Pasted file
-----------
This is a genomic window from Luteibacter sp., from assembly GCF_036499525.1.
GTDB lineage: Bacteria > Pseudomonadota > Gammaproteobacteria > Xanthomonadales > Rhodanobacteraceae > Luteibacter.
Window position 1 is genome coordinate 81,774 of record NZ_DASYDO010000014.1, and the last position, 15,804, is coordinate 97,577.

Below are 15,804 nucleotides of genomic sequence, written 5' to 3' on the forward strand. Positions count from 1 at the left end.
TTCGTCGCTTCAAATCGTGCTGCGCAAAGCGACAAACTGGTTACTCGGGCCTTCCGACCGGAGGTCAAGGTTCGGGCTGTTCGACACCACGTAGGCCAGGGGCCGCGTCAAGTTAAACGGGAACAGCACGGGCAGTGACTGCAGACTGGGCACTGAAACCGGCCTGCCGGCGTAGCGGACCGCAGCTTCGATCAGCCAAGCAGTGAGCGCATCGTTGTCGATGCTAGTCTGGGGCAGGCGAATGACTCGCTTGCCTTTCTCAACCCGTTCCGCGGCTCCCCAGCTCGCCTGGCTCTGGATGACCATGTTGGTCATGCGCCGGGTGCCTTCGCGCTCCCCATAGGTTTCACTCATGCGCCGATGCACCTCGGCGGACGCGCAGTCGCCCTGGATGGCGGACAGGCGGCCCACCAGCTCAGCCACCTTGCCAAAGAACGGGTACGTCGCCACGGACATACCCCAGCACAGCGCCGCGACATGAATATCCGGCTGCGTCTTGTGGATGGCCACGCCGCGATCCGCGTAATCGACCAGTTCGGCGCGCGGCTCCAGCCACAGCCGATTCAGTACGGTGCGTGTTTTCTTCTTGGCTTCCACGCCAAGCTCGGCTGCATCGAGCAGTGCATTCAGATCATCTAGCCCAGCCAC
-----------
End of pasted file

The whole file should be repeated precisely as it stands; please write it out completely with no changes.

This is a genomic window from Luteibacter sp., from assembly GCF_036499525.1.
GTDB lineage: Bacteria > Pseudomonadota > Gammaproteobacteria > Xanthomonadales > Rhodanobacteraceae > Luteibacter.
Window position 1 is genome coordinate 81,774 of record NZ_DASYDO010000014.1, and the last position, 15,804, is coordinate 97,577.

Below are 15,804 nucleotides of genomic sequence, written 5' to 3' on the forward strand. Positions count from 1 at the left end.
TTCGTCGCTTCAAATCGTGCTGCGCAAAGCGACAAACTGGTTACTCGGGCCTTCCGACCGGAGGTCAAGGTTCGGGCTGTTCGACACCACGTAGGCCAGGGGCCGCGTCAAGTTAAACGGGAACAGCACGGGCAGTGACTGCAGACTGGGCACTGAAACCGGCCTGCCGGCGTAGCGGACCGCAGCTTCGATCAGCCAAGCAGTGAGCGCATCGTTGTCGATGCTAGTCTGGGGCAGGCGAATGACTCGCTTGCCTTTCTCAACCCGTTCCGCGGCTCCCCAGCTCGCCTGGCTCTGGATGACCATGTTGGTCATGCGCCGGGTGCCTTCGCGCTCCCCATAGGTTTCACTCATGCGCCGATGCACCTCGGCGGACGCGCAGTCGCCCTGGATGGCGGACAGGCGGCCCACCAGCTCAGCCACCTTGCCAAAGAACGGGTACGTCGCCACGGACATACCCCAGCACAGCGCCGCGACATGAATATCCGGCTGCGTCTTGTGGATGGCCACGCCGCGATCCGCGTAATCGACCAGTTCGGCGCGCGGCTCCAGCCACAGCCGATTCAGTACGGTGCGTGTTTTCTTCTTGGCTTCCACGCCAAGCTCGGCTGCATCGAGCAGTGCATTCAGATCATCTAGCCCAGCCAC